The plot follows a melange of characters through their individual and intertwining lives, through love, deception, anger and joy, as they move about an especially unattractively captured set of Angeleno landscapes (directors Matt Manfredi and Phil Hay and cinematographer Scott Kevan perhaps having to deal with one bane of the indie life--not being able to afford the best film stock). Given the range of characters, the accidental quality of some of their crossing paths lends a sort of artifice to the enterprise, and the sheer number of players makes keeping everyone properly identified a challenge to the audience.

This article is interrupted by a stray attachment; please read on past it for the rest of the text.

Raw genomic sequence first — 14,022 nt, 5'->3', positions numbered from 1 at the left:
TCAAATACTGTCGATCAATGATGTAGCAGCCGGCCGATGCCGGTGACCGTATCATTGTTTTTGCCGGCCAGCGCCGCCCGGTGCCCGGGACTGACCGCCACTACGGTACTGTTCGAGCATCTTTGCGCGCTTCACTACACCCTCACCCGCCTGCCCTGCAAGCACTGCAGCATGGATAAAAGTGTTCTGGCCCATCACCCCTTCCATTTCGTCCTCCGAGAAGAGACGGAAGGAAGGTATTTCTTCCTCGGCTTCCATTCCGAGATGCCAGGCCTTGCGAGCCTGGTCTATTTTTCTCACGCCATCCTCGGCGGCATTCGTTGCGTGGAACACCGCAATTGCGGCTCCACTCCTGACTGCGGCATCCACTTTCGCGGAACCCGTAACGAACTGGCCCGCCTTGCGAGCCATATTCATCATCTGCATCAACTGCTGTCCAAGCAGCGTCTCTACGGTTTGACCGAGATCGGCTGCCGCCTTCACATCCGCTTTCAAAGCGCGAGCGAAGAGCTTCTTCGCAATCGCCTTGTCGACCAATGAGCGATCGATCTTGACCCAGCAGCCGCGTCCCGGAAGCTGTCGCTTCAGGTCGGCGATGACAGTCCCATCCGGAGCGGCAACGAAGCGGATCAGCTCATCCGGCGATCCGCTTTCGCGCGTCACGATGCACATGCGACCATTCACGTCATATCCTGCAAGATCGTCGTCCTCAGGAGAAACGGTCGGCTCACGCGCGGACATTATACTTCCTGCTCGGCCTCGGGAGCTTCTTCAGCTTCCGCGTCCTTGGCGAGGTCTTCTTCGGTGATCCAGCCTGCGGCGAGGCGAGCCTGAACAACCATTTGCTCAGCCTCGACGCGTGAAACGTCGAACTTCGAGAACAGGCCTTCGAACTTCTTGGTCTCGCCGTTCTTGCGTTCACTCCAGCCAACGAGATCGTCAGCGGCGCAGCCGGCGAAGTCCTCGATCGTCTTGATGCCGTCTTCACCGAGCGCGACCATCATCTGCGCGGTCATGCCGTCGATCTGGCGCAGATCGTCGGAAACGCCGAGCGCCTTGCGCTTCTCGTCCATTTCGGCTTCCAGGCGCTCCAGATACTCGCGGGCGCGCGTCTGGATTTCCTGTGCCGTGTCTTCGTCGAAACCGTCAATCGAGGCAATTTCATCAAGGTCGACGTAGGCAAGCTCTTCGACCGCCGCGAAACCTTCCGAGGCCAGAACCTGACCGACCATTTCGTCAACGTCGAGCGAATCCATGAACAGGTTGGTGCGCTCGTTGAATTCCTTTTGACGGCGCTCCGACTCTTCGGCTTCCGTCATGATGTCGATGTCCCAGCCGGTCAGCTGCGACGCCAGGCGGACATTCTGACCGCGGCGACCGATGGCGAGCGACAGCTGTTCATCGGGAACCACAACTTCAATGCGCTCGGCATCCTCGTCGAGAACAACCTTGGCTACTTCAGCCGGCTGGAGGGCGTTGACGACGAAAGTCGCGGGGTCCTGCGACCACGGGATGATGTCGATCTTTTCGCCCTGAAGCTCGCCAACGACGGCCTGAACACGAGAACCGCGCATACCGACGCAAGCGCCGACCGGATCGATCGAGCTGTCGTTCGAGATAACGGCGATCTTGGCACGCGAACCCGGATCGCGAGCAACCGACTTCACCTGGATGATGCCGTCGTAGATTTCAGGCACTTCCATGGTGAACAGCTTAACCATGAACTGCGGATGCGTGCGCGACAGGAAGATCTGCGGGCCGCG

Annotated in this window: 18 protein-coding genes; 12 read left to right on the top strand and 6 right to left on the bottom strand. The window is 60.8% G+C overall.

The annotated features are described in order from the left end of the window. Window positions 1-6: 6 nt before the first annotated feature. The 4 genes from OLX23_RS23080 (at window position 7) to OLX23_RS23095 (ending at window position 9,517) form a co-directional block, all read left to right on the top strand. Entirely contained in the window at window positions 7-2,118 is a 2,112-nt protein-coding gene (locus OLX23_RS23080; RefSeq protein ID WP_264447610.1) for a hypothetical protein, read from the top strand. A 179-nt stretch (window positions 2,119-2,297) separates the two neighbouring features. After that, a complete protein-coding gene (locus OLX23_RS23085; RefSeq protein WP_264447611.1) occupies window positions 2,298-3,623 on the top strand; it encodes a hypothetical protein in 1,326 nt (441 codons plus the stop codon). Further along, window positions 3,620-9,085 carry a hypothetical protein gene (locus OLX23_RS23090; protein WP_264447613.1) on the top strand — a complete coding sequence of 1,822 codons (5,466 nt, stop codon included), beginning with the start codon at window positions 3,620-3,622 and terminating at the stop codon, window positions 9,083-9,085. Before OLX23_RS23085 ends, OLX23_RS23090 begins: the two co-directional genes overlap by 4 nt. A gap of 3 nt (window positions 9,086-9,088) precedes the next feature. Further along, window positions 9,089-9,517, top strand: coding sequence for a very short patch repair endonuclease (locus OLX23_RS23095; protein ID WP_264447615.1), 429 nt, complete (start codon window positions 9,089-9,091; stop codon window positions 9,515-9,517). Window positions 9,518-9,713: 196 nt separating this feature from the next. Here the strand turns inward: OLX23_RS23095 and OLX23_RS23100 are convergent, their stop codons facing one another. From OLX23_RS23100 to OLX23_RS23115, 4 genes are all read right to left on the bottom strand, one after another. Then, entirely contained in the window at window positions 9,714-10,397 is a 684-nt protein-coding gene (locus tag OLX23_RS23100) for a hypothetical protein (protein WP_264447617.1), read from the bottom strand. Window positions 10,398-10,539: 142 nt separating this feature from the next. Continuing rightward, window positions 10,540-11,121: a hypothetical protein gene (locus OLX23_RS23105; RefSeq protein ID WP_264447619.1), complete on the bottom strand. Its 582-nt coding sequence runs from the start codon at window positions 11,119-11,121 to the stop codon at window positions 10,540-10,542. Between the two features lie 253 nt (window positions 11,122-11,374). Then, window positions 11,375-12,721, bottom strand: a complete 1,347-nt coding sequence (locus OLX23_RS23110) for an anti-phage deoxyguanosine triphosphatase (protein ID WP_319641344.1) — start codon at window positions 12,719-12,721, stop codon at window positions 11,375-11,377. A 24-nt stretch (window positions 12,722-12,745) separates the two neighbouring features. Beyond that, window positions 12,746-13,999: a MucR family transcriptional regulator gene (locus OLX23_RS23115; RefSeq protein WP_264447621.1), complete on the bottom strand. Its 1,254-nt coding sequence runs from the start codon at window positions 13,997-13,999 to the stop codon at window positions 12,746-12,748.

"Bug" has a level of quirky likeability, but Manfredi--who scripted "Crazy/Beautiful" and also scripts here--sometimes seems to expect that quirkiness to be more likeable than it is, as if quirk and humor were two self-same parts of some cinematic reflexive property. He never decides to dig in, instead coasting along by playing short scenes with two characters for a minute, and then it's on to the next duo before much of anything has been accomplished. Still, it's unlikely that audiences would want to squash "Bug," as it provides a genial experience for a night when all that's desired is an easy entertainment. Starring Brian Cox, Michael Hitchcock, John Carroll Lynch, Jamie Kennedy, Alex Cruz and Sarah Paulson. Directed by Matt Manfredi and Phil Hay. Written by Matt Manfredi. Produced by Lysa Hayland, Kate Margolis and Brian Gerber. A Bug production; no distributor set. Comedy. Not yet rated. Running time: 85 min.